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JMF,
My opinion would be, your daughter has a right to voice her opinions, and you have a right to listen and decide what is in the best interest for YOU.

I see in your post your codependent behavior coming through , trying your best to smooth things over and attempt to soften the discord.


Take yourself out of the equation.

Also, your daughter may feel that your attention has been mainly focused on your son, due to his addiction, while she, being the "good" child has taken a back seat. I think she made that point clear when she was speaking of her needing money.

Hugs..
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Old 05-25-2011, 01:55 AM
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Addiction truly is a family disease and often there is healing needed beyond the addict himself.

Being in the middle never serves any of us well. I agree that she must do her own healing and decide whether she wants her brother in her life or not. "Not" is an option we all have to respect. I can't honestly say that if this was my brother and I had been through what she has been through that I would want a relationship with him. But it's her cross to bear and her life to sort out.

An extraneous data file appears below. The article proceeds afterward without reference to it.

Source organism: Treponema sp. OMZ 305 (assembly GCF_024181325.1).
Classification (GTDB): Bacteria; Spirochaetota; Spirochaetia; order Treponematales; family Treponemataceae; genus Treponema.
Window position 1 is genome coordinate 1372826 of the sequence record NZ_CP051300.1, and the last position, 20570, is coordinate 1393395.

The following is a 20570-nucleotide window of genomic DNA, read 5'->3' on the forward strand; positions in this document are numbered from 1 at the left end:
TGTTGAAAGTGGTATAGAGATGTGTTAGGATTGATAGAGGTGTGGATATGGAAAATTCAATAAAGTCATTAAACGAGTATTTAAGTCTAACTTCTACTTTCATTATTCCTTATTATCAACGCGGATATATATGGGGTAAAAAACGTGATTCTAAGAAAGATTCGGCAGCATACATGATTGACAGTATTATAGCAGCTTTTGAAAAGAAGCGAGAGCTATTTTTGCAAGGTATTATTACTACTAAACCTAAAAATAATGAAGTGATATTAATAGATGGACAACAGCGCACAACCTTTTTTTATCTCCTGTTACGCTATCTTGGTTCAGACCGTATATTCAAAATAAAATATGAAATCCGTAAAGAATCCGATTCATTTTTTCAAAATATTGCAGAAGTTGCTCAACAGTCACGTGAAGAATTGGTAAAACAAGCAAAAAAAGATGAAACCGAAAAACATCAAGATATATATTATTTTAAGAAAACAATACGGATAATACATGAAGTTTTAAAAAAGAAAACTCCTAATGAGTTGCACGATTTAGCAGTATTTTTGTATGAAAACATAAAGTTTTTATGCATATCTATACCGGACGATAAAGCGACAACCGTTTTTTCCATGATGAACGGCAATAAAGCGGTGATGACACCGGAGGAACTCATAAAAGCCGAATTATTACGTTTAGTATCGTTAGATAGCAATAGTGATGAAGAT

That said, I would invite everyone to family events (I love Anvilheads take on this, lol) and then let the outcome fall where it may. Show her love, show him love and most of all, love yourself. That's about the best any mama can do.

Hugs
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Old 05-25-2011, 06:35 AM
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I'll share my story about my brother and myself and my dear dear mother.

My brother and I had a falling out a several years back. It doesn't matter what it was about now but it put a HUGE wedge between my brother and I. My Mom and Dad felt caught in the middle. How did they handle it?

They invited us both to family gatherings. We each had the choice to go. I would go, he would not.

They made time for each of us individually.

I use to bit*h about brother rather constantly to my dear mother. One day she quietly said "ke, your brother never says a bad word about you. I'm getting tired of hearing you talk negatively about him. I love you both and your constant comments are beginning to make it difficult for me to be around you."

Whew......was THAT a rude awakening! It felt like she SLAPPED me! I was MAD! But her quiet words made me think. I didn't want to damage the relationship with my mother! I stopped talking about him to her. Her words helped me understand that even though he had done some pretty bad things (in my opinion), she was NOT going to take sides or validate what I said in any way. I was perpetuating the problem and creating damage to my other important relationships.